Caldo Verde (Portuguese Kale Soup)
Ever wonder what the national soup of Portugal is? Me neither. But since we’re on the subject, the national soup of Portugal is Caldo Verde. You’re welcome for any future trivia victories.
This soup is part of the continuing effort to use the kale that keeps showing up in the Box of Wonders. Not every week, but many weeks. It’s not that it can’t get worked into various recipes, it’s just that I get so much of it, and a little of it goes so far, and well, we are looking for full-on, kale-based meals.
And really, I am measuring success in the whole CSA venture by how many actual meals I can get out of a box and how close I can come to living on the contents of the box. So we’re trying to stay away from random side dishes and confections that don’t really contribute to getting me through the week standing up. This game, by the way, has definitely health-ified my diet, which didn’t suck in the first place. It’s just that when you are really trying to use everything before the next Box of Wonders shows up, but you also want to order a pizza, you have a short internal debate that goes like this:
“Ooh, I want to order a pizza. With sausage and mushroom and onion.”
“Yes a pizza would be lovely, but then who’s gonna eat all this kale?”
“Touché. Kale it is.”
This only takes you so far, of course. As my Trusty Roommate Chad points out, you are eventually just going to lose it and get five pizzas and a large order of breadsticks one fateful night (this may have actually happened). And to balance things out, you’ll sprinkle a little kale on one of the pizzas (that didn’t happen).
The week I tried this soup, I got a slightly terrifying, somewhat prehistoric-looking type of flat-leafed kale.
That’s okay though, because this recipe calls for the kale to be sliced “whisker thin” as one chef put it, and the flat leaves actually made that easier. The best way to do that, by the way, is to roll it up tightly first, then slice it.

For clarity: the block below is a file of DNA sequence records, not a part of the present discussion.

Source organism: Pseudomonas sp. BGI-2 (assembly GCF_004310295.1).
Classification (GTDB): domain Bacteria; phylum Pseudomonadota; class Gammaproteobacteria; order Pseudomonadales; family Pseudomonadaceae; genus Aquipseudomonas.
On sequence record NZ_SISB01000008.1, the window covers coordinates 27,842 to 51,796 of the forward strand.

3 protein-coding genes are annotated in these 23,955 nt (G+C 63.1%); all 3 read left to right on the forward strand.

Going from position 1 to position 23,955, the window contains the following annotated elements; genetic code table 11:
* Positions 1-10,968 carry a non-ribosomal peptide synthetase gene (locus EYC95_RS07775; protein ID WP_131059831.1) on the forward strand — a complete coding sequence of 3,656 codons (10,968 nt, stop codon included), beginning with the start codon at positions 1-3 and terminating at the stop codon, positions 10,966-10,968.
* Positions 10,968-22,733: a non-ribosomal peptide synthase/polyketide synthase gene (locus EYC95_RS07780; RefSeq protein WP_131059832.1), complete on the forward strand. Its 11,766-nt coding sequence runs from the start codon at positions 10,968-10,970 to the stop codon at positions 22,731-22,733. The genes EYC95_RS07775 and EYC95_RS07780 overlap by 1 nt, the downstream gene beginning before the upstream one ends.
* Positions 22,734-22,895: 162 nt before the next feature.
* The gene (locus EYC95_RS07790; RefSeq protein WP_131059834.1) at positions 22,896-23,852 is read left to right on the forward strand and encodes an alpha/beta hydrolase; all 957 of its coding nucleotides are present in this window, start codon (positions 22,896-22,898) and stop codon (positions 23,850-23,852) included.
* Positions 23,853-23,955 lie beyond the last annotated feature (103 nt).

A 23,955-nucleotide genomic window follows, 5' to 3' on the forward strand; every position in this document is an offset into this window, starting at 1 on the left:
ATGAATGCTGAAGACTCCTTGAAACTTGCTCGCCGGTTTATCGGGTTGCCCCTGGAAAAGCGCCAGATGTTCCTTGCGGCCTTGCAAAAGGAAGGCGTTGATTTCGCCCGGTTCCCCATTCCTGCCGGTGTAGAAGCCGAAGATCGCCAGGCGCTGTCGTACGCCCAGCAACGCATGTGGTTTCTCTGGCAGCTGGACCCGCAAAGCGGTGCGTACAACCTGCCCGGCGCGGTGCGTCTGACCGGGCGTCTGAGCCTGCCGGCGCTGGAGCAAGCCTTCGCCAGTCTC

The above picture is deceptively organized-looking. Things got a little out of hand; kale was flying in all directions. Why yes, that IS kale on the wall.
Anyway, my Pal Crystal and I got to watch college hockey outside at Fenway Park this weekend. It was awesome, despite the torrential downpour.
I was happy, cold, wet and tired when I got home. This situation called for soup. Specifically, the last of the caldo verde I had in the freezer.
So, what is this caldo verde you’re hearing so much about. Other than the national soup of Portugal. Caldo Verde is a Portuguese sausage and kale soup. Right about now, you may be thinking, “Jackie, wake up, you already made sausage and kale soup.” True. But this soup and the first one with those two ingredients couldn’t be more different. Chorizo and pasta make whole different taste than italian sausage and potato. And even within the caldo verde designation I found quite a bit of variation. Some include beans, some mashed the potatoes, some had garlic, some threw it all in a blender. Here is what I decided to do, and here are two of the recipes I looked at that resemble what I did.
I liked the ditalini suggestion in the first one, but any small pasta obviously works. Both of these use chorizo, but I went with linguica (pronounced ling-WEE-sah) because I had never tried it before and I saw it as an option in several recipes. And it’s Portuguese, so it was consistent with the theme. I went with the small red kidney beans because the big ones are kind of a lot. The little ones are great for soup.
This soup was hearty, no other word for it. Linguica sausage, it turns out, is more smoky than spicy. The combination of the potatoes and the pasta thickened the broth, but that was fine by me. Mine didn’t come out as green as a lot of the ones I’ve seen, but it tasted good so I’m putting one in the win column. This pic, by the way, is of the soup after being reheated twice, frozen, and reheated again. I kept eating it before thinking to take a picture of it. So it had definitely thickened into a chowder-esque thing that was still delicious, but didn’t really resemble the brothy soup it started out as!
The soup was not in fact bright yellow. The light in the kitchen where I was sitting down to eat the soup, however, is in fact yellow. I swear this tasted really good. Anyway, if you want to try it, here is what I did.
2 teaspoons olive oil
1 package linguica sausage, diced
1 yellow onion, diced large
4 large cloves garlic, minced
3 russet potatoes, cubed
1 can small red kidney beans
1 bunch kale, cut into very thin strips
1.5 cups ditalini
At least two quarts of chicken broth.
Salt and pepper
Sauté the linguica until it is just cooked and set it aside. This sausage was so lean there was no need to drain it.
Gently cook the onions in the olive oil with salt and pepper until they are translucent and then add the garlic for a minute or so until it smells good.
Add the potatoes, beans, and broth, bring it to a simmer and let it cook for 15 minutes or so. Add more pepper, and if you want to throw in some red pepper flakes (if you’re me, for instance), do that now.
Add the pasta and kale and let it cook for another 8-10 minutes, until the pasta and potatoes are done.